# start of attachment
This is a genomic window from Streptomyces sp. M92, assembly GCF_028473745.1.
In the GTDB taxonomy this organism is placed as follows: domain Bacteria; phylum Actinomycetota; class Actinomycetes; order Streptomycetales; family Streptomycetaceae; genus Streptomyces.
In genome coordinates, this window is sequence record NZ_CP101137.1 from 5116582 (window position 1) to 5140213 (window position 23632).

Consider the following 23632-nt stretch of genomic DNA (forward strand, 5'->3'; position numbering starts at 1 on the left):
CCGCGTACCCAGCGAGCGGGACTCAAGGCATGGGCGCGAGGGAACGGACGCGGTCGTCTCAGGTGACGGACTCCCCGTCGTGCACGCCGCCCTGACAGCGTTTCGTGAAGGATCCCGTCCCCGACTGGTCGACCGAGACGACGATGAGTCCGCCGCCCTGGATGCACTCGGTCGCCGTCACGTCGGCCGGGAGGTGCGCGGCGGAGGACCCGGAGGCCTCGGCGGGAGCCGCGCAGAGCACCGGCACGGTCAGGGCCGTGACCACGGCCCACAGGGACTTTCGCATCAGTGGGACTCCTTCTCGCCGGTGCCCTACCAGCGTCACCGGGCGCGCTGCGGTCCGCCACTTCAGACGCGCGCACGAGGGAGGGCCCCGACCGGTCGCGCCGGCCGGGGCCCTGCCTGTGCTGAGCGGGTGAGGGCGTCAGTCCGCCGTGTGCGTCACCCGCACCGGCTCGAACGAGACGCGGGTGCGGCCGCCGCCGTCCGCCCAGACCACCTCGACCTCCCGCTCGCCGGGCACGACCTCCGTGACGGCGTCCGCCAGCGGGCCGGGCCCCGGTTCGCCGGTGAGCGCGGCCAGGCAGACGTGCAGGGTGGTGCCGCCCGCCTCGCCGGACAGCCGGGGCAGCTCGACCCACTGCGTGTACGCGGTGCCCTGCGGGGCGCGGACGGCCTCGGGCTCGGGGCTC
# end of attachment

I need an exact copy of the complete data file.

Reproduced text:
This is a genomic window from Streptomyces sp. M92, assembly GCF_028473745.1.
In the GTDB taxonomy this organism is placed as follows: domain Bacteria; phylum Actinomycetota; class Actinomycetes; order Streptomycetales; family Streptomycetaceae; genus Streptomyces.
In genome coordinates, this window is sequence record NZ_CP101137.1 from 5116582 (window position 1) to 5140213 (window position 23632).

Consider the following 23632-nt stretch of genomic DNA (forward strand, 5'->3'; position numbering starts at 1 on the left):
CCGCGTACCCAGCGAGCGGGACTCAAGGCATGGGCGCGAGGGAACGGACGCGGTCGTCTCAGGTGACGGACTCCCCGTCGTGCACGCCGCCCTGACAGCGTTTCGTGAAGGATCCCGTCCCCGACTGGTCGACCGAGACGACGATGAGTCCGCCGCCCTGGATGCACTCGGTCGCCGTCACGTCGGCCGGGAGGTGCGCGGCGGAGGACCCGGAGGCCTCGGCGGGAGCCGCGCAGAGCACCGGCACGGTCAGGGCCGTGACCACGGCCCACAGGGACTTTCGCATCAGTGGGACTCCTTCTCGCCGGTGCCCTACCAGCGTCACCGGGCGCGCTGCGGTCCGCCACTTCAGACGCGCGCACGAGGGAGGGCCCCGACCGGTCGCGCCGGCCGGGGCCCTGCCTGTGCTGAGCGGGTGAGGGCGTCAGTCCGCCGTGTGCGTCACCCGCACCGGCTCGAACGAGACGCGGGTGCGGCCGCCGCCGTCCGCCCAGACCACCTCGACCTCCCGCTCGCCGGGCACGACCTCCGTGACGGCGTCCGCCAGCGGGCCGGGCCCCGGTTCGCCGGTGAGCGCGGCCAGGCAGACGTGCAGGGTGGTGCCGCCCGCCTCGCCGGACAGCCGGGGCAGCTCGACCCACTGCGTGTACGCGGTGCCCTGCGGGGCGCGGACGGCCTCGGGCTCGGGGCTC